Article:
Lee said during the seven seasons that the KBL scrapped height restrictions on foreign players, the league averaged fewer than 80 points per game and had a slow pace compared with the seasons with height restrictions.

"Coincidentally or not, we didn't have high-scoring games when we had no height restrictions," Lee said. "We hope that small foreign players can bring some speed and more fast-tempo games that fans can enjoy."

But experts refute that the low-scoring games in those seven seasons were directly related to the height restrictions. For the seven seasons without height restrictions, except the 2008-09 season, only one of the two foreign players on the team was allowed to be on the court at any point. In other past seasons, teams were allowed to send two foreigners to the court in some quarters.

In this file photo taken on March 19, 2018, Anyang KGC player David Simon (R) tries to score against Ulsan Hyundai Mobis Phoebus players during their Korean Basketball League game at Dongcheon Gymnasium in Ulsan. (Yonhap)

"What the KBL is misunderstanding is producing high-scoring games is the only solution to boost the league popularity," said Son Dae-bum, a basketball commentator at KBS. "The KBL should look into fundamental problems, such as marketing and referee issues."

Son added that the KBL should get rid of the stereotype that big men can't play fast-tempo basketball. He emphasized that some big foreign players have made the league exciting with their own styles of play.

"Unlike in the past, coaches in South Korea have changed, and they know how to play offensive basketball," he said. "The KBL should also be aware that the players like Simon and (Rod) Benson have built strong bonds with fans here but kicking those players out just because they are too tall isn't going to help the league."

KBL Secretary General Lee said another goal of height restrictions is to protect local players, especially those who play center. When the KBL had no height limits, the average height of foreign players easily surpassed 200 cm, and most of them played as center or power forward and dominated the front court.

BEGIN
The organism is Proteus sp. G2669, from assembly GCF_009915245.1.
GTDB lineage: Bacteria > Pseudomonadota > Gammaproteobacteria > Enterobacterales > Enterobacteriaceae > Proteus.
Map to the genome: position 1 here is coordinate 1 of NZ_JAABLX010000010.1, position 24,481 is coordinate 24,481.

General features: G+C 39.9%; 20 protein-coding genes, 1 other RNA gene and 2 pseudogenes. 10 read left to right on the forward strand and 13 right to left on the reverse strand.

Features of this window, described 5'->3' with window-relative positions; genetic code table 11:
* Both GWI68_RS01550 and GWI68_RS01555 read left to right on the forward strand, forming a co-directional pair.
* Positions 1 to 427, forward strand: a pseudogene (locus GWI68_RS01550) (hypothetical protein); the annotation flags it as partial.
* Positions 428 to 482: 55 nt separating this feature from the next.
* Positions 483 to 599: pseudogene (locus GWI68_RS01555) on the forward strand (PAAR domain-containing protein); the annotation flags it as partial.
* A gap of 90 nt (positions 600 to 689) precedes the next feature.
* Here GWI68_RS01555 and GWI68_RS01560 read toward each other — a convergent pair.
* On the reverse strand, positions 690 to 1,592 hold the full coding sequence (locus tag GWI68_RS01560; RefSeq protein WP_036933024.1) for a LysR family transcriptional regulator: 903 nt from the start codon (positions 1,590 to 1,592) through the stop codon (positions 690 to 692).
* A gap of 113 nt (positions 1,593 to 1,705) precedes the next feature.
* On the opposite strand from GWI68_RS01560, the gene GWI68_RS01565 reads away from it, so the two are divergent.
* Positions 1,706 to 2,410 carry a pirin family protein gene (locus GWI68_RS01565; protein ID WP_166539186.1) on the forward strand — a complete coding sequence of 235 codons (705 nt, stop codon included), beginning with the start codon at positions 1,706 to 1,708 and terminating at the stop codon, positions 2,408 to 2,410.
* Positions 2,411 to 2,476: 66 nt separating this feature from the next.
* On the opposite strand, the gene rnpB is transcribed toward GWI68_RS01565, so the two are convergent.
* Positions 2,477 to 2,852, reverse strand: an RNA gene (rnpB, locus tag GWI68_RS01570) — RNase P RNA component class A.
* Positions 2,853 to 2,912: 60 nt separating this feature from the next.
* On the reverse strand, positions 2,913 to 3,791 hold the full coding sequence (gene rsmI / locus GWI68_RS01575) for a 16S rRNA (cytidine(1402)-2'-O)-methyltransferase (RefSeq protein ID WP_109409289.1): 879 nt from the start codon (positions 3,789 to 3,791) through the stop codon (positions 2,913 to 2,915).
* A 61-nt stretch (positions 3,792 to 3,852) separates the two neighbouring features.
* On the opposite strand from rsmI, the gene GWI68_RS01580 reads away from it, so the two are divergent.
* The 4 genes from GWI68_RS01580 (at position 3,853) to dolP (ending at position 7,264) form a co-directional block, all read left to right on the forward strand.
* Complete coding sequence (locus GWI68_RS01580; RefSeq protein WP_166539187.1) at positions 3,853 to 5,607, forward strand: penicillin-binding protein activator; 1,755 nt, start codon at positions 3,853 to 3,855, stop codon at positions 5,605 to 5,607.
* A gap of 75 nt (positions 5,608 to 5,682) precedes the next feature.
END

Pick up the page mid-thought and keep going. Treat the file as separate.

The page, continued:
Local pundits, however, worry such height limits will weaken South Korean players' competiveness at international competitions.

"It's obvious that our players will have to compete against opponents who are much taller at international competitions," said Kim Dong-kwang, former national team head coach who now works as a commentator at MBC Sports+. "But rules are rules."

In this file photo taken April 1, 2018, Anyang KGC's David Simon (L) and Wonju DB Promy's Rod Benson collide during their Korean Basketball League semifinals Games 3 at Anyang Gymnasium in Anyang, Gyeonggi Province. (Yonhap)

Kim said the new height restrictions will make 10 KBL teams busy this offseason as some of the players who played in South Korea are not available.

"It will obviously depend on whether the team has a big local player or not," he said. "Obviously, teams want to find tall, powerful foreigners who can score in the paint and meet the height standard, but you know, it's not easy to find that kind of player."

The KBL expects that the height limits will not heavily affect the supply of foreign players next season because the league decided to change the recruitment system from draft to free agency. Citing 2016-17 data, the KBL said 48.9 percent of the players in NCAA basketball are between 6-foot-4 (193 cm) and 6-foot-8 (203 cm).

KBL team officials said height restrictions will increase competition in signing good players and make quality big men more valuable commodities.

"Although it depends on the teams' roster situations, most teams basically look for a foreign player who can dominate the paint and the height limit will increase the importance of such a player," said Byun Young-jae, who is in charge of international affairs at Incheon ET Land Elephants. "Because of the free agency system, we are going to have a larger pool, but the value of a 200 cm player who can play in the paint will increase. Competition to sign quality players will be fierce."

This photo provided by the Korean Basketball League (KBL) on July 21, 2017, shows foreign players drafted by KBL teams for the 2017-18 season posing for a group photo in Las Vegas, Nevada. (Yonhap)